Alison Bateman-House, PHD, MPH, MA, is an assistant professor in the Division of Medical Ethics at New York University Langone Medical Center. She specializes in the ethics and history of human subjects research and the ethics and history of public health.
Bateman-House serves as the nonvoting, nonpaid deputy chairperson of the Compassionate Use Advisory Committee (CompAC), an external, expert panel of internationally recognized medical experts, bioethicists, and patient representatives formed by NYU School of Medicine, which advises the Janssen division of Johnson and Johnson about requests for compassionate use of some of its investigational medicines. She also co-chairs the NYU School of Medicine Working Group on Compassionate Use and Pre-Approval Access.
Recent Posts by Alison Bateman-House
While it is true that terminally ill patients may die from their disease before a cure is available, it is not true that the FDA is a gatekeeper standing between these patients and available cures.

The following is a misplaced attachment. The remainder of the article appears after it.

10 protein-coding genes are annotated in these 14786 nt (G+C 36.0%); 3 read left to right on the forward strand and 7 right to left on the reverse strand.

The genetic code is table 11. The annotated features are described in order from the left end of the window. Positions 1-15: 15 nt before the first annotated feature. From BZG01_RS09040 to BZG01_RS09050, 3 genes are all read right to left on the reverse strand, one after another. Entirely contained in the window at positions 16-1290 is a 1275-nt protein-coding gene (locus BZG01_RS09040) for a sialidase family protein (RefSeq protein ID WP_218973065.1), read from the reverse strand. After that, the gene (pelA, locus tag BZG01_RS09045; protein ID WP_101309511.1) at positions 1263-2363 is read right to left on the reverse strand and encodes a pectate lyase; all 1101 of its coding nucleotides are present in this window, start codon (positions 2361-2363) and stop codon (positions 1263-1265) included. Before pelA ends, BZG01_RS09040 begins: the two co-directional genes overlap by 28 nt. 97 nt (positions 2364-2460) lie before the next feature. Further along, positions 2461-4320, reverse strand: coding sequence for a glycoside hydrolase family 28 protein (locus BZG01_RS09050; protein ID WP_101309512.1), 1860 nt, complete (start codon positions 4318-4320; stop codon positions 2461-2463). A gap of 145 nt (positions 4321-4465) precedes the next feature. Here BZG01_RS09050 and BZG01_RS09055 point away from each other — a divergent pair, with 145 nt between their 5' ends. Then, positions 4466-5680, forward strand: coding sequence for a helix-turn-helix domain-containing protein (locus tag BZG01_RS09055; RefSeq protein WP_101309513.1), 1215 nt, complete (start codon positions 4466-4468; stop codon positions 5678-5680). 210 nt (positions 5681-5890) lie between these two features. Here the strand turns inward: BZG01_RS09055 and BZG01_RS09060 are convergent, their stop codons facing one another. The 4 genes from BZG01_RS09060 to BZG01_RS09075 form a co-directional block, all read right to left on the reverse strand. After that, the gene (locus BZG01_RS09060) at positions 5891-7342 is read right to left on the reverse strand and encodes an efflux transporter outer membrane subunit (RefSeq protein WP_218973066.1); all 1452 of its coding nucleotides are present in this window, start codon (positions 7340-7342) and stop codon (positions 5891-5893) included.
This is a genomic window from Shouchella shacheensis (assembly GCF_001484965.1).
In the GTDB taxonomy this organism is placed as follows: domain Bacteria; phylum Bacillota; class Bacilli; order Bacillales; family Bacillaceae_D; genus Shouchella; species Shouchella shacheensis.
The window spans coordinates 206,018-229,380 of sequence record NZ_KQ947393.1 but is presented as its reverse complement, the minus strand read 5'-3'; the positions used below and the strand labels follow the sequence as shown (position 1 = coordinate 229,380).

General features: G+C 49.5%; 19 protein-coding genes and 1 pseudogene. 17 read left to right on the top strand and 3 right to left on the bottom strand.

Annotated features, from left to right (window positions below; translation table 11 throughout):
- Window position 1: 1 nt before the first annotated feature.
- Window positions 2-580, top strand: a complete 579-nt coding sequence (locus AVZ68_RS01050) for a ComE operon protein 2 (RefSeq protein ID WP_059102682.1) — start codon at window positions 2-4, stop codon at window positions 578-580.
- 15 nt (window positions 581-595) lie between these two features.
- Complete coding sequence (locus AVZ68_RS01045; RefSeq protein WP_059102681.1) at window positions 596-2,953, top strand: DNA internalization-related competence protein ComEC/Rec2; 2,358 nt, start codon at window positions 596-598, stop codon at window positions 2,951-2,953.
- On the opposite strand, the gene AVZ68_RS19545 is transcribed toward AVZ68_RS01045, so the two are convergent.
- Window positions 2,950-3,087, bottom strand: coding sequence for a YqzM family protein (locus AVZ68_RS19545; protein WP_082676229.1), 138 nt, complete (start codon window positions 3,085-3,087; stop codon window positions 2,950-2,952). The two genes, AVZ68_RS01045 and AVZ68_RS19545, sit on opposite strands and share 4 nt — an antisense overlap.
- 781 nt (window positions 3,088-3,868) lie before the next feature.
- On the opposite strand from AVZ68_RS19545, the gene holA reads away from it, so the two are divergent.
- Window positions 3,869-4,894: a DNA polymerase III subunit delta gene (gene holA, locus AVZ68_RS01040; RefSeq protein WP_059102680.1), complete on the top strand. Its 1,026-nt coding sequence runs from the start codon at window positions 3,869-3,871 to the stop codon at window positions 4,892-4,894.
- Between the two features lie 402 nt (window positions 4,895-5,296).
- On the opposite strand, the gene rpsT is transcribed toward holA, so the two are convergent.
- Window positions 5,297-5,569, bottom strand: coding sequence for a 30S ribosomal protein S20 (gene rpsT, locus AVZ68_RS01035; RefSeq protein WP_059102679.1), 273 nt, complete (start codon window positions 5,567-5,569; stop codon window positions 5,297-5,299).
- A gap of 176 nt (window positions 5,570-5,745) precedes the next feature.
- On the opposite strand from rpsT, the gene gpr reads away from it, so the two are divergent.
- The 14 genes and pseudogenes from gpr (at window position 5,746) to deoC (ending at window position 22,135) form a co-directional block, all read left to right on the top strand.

There are meaningful steps Congress can take to help desperate patients, such as educating doctors and patients about the FDA’s “expanded access” process and making it more appealing to drug companies, but the right-to-try bills, if passed, will do more harm than good.
Although these laws have created an expectation that terminally ill patients will be able to quickly access potentially life-saving treatments by being exempted from the rules of the U.S. Food and Drug Administration (FDA), this expectation is, quite simply, false.